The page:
The Highlander

How (AP) Lit were this year’s books?

Ranking of the books chosen for this years AP Literature class

Anjali Kumar, Reporter

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A girl who has a sexual awakening under a pear tree grows up and fights societal constructs in her 3rd marriage.


From a man who turns into a dung beetle over night, to a young English girl who lies to the police and falsely incarcerates an innocent man, these are my ranks of books chosen for this years AP Literature students.

  1. Atonement, by Ian McEwan- I chose Atonement as my number one choice because the plot was different from the other books. The main character, Briony, was the one who deceived everyone else. She didn’t have an existential crisis, a sexual or social awakening, nor did she go crazy. Briony just wanted to atone for the mistakes she made as a kid.
  2. Their Eyes Were Watching God, by Zora Neale Hurston- This book was honestly amazing-aside from the fact that I could barely understand what was being said half the time. The mix of educated and illiterate language captured what it must have been like for African Americans in southern America. Janie, the protagonist, has her life drawn out in three very distinct stages by Hurston. Hurston addressees race, gender, and social divisions in one underrated superb book.
  3. A Dolls’s House, by Henrik Ibsen- The main character, Nora, does a complete 180 character change in this short play. She was treated as an object by her husband, as many women were during this time period, thus resulting in her leaving her family to “find herself”. I would’ve ranked this lower based solely on the face that Nora left her kids behind with a not-so-great husband, but I ended up being in favor of her wanting to branch out and find what she wanted to do-especially considering the circumstances she was put in.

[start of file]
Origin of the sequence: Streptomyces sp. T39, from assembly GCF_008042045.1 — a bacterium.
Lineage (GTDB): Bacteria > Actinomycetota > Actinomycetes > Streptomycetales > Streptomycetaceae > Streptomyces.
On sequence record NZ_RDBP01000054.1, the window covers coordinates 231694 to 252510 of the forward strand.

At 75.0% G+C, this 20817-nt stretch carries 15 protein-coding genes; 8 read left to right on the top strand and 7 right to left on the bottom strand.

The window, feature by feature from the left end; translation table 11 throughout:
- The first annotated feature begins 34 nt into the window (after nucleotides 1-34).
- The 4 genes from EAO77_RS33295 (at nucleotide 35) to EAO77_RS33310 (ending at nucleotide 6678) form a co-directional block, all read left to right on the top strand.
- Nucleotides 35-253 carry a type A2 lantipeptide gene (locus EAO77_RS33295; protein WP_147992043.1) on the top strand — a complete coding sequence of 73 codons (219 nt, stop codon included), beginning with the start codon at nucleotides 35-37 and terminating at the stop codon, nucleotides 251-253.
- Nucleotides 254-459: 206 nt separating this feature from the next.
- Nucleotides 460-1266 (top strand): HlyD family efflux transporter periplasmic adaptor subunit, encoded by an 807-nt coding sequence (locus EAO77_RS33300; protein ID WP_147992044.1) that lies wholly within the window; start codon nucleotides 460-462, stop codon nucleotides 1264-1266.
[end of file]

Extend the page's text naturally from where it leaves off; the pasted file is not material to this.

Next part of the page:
4. Pride and Prejudice, by Jane Austen- The Bennett family is an upper class English family during the 19th century. As always, the women are trying to find a rich man to marry, while also trying to find love at the same time. Normally these things don’t go hand-in-hand, but somehow 19th century romance novels always make it happen. I wasn’t a huge fan of this book because it was pretty slow and repetitive in the beginning. Also because a majority of the first part of the book continuously took place at a dance.
  5. The Stranger, by Albert Camus- This book was ridiculous and reminded me of my brother, which ended up making it more uncomfortable. I didn’t understand-and still don’t- how a man could be so indifferent towards his mothers funeral, kill a man a few days later, and then not care that he was sentenced to death. I will never understand the French Algerian mind.
  6. The Metamorphosis, by Franz Kafka- This story is about a man who metaphorically, or physically (who knows), turns into a bug. Gregor, the main character, wakes up as a bug, pays no mind, and goes back to sleep. I think the bug was chosen to represent how the working class is treated. He’s so disgusted with himself that he hides away from his family in his room. Eventually Gregors sister brings him food while he hides away and listens to his family’s conversations about their financial problems.
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